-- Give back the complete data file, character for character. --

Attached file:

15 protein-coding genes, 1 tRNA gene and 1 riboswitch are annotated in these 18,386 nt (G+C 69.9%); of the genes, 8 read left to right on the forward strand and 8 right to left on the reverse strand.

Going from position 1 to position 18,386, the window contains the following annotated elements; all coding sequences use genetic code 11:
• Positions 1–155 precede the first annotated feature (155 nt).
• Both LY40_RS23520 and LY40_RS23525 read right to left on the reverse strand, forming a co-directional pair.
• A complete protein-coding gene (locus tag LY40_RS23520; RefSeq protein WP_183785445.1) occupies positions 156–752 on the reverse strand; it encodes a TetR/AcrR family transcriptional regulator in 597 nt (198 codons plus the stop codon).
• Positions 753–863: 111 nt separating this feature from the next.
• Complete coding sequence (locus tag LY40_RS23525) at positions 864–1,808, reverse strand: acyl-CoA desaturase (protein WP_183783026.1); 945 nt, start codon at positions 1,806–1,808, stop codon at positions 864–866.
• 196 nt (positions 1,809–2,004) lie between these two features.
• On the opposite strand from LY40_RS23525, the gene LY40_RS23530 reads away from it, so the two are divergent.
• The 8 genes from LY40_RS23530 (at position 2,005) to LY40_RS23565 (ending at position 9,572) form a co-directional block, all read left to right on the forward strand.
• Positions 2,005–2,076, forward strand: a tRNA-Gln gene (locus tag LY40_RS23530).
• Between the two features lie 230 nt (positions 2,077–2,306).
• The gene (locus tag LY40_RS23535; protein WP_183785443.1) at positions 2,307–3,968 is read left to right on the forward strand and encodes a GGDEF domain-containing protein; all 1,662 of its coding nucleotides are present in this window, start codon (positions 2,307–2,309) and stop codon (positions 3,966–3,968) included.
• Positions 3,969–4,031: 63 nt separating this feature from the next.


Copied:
15 protein-coding genes, 1 tRNA gene and 1 riboswitch are annotated in these 18,386 nt (G+C 69.9%); of the genes, 8 read left to right on the forward strand and 8 right to left on the reverse strand.

Going from position 1 to position 18,386, the window contains the following annotated elements; all coding sequences use genetic code 11:
• Positions 1–155 precede the first annotated feature (155 nt).
• Both LY40_RS23520 and LY40_RS23525 read right to left on the reverse strand, forming a co-directional pair.
• A complete protein-coding gene (locus tag LY40_RS23520; RefSeq protein WP_183785445.1) occupies positions 156–752 on the reverse strand; it encodes a TetR/AcrR family transcriptional regulator in 597 nt (198 codons plus the stop codon).
• Positions 753–863: 111 nt separating this feature from the next.
• Complete coding sequence (locus tag LY40_RS23525) at positions 864–1,808, reverse strand: acyl-CoA desaturase (protein WP_183783026.1); 945 nt, start codon at positions 1,806–1,808, stop codon at positions 864–866.
• 196 nt (positions 1,809–2,004) lie between these two features.
• On the opposite strand from LY40_RS23525, the gene LY40_RS23530 reads away from it, so the two are divergent.
• The 8 genes from LY40_RS23530 (at position 2,005) to LY40_RS23565 (ending at position 9,572) form a co-directional block, all read left to right on the forward strand.
• Positions 2,005–2,076, forward strand: a tRNA-Gln gene (locus tag LY40_RS23530).
• Between the two features lie 230 nt (positions 2,077–2,306).
• The gene (locus tag LY40_RS23535; protein WP_183785443.1) at positions 2,307–3,968 is read left to right on the forward strand and encodes a GGDEF domain-containing protein; all 1,662 of its coding nucleotides are present in this window, start codon (positions 2,307–2,309) and stop codon (positions 3,966–3,968) included.
• Positions 3,969–4,031: 63 nt separating this feature from the next.